By 1907, Theodore Clement Steele (1847-1926) was a well-known regional painter, sought after in Indianapolis and Chicago for his portraiture, and admired for the work in his exhibitions. But Steele had recently discovered and been inspired by the hills of Brown County, and he began plans to build a home and studio high on top of a hill and pursue “my life work . . . under the blue dome of heaven when the bugle notes of color are sounding.” Steele wrote these words to Selma Neubacher (1870-1945), who was soon to become his second wife and share his life in the home they would call the House of the Singing Winds.
During the spring and summer of 1907, Steele supervised construction of the house, a difficult task given the isolation of the area. The couple was married on August 9 and began their life together in their new, and at first somewhat primitive, home. In the memoir she wrote about her life with the man she called “the painter,” Selma commented honestly but uncomplainingly about the difficulties of their early years in the hills. The nearest grocery store (in Bloomington) was a day’s journey there and back—and Selma coped for months of their first year in Brown County with no cistern for water.
In the spring of 1908, after wintering in Indianapolis, Selma began planning and planting gardens—a pastime that would become her passion and her own artistic contribution to the House of the Singing Winds. Selma’s flower and food gardens gradually spread across the acres on the top of the hill. She ordered and read books on scientific gardening – she found out which flowers and vegetables would grow on the windy hilltop and not wash away in the spring rains. She covered the area around the expanding house (which eventually also included a large, separate studio) with a riot of color, captured by her husband in several paintings, among them the beautiful and popular Selma in the Garden.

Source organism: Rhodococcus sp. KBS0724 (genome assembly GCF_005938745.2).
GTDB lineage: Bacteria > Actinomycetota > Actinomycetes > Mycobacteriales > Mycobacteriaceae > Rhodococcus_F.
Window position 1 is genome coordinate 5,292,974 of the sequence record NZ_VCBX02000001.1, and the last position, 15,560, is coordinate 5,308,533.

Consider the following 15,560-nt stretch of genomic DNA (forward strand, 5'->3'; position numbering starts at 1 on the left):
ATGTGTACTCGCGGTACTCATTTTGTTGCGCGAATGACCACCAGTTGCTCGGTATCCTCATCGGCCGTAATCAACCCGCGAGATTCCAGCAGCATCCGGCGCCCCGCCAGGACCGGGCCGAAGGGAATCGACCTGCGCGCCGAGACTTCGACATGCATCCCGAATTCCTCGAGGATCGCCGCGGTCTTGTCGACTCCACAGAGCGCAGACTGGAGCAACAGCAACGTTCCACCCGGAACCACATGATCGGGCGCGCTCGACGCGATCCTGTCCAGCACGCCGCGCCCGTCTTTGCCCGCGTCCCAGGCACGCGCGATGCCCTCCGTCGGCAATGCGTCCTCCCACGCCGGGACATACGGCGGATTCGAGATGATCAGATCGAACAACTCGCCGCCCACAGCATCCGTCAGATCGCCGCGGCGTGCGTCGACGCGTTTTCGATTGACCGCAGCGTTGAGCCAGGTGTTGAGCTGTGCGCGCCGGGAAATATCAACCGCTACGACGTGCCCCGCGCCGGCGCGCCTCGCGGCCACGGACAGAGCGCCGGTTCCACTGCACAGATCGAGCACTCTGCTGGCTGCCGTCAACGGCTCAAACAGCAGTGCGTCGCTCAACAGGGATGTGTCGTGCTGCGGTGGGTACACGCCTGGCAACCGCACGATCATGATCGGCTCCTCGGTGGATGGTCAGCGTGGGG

The couple spent more and more of each year in their beloved home, even as Steele traveled to paint commissioned works and to exhibitions and gallery showings of his works. As roads began to improve by the early 1920s, the practical Selma urged her husband to buy a car, and she became the self-designated chauffeur. T. C. Steele died in 1926; in 1940 Selma wrote her memoir, dying five years later, in 1945.
Today the T. C. Steele State Historic Site comprises the couple’s home, the painter’s studio, and the surrounding acreage—the Selma N. Steele State Nature Preserve.
Source: Selma N. Steele, Theodore L. Steele, Wilbur D. Peat, The Life and Work of T. C. Steele: The House of the Singing Winds (1966)
A Moment of Indiana History is a production of WFIU Public Radio in partnership with the Indiana Public Broadcasting Stations. Research support comes from Indiana Magazine of History published by the Indiana University Department of History.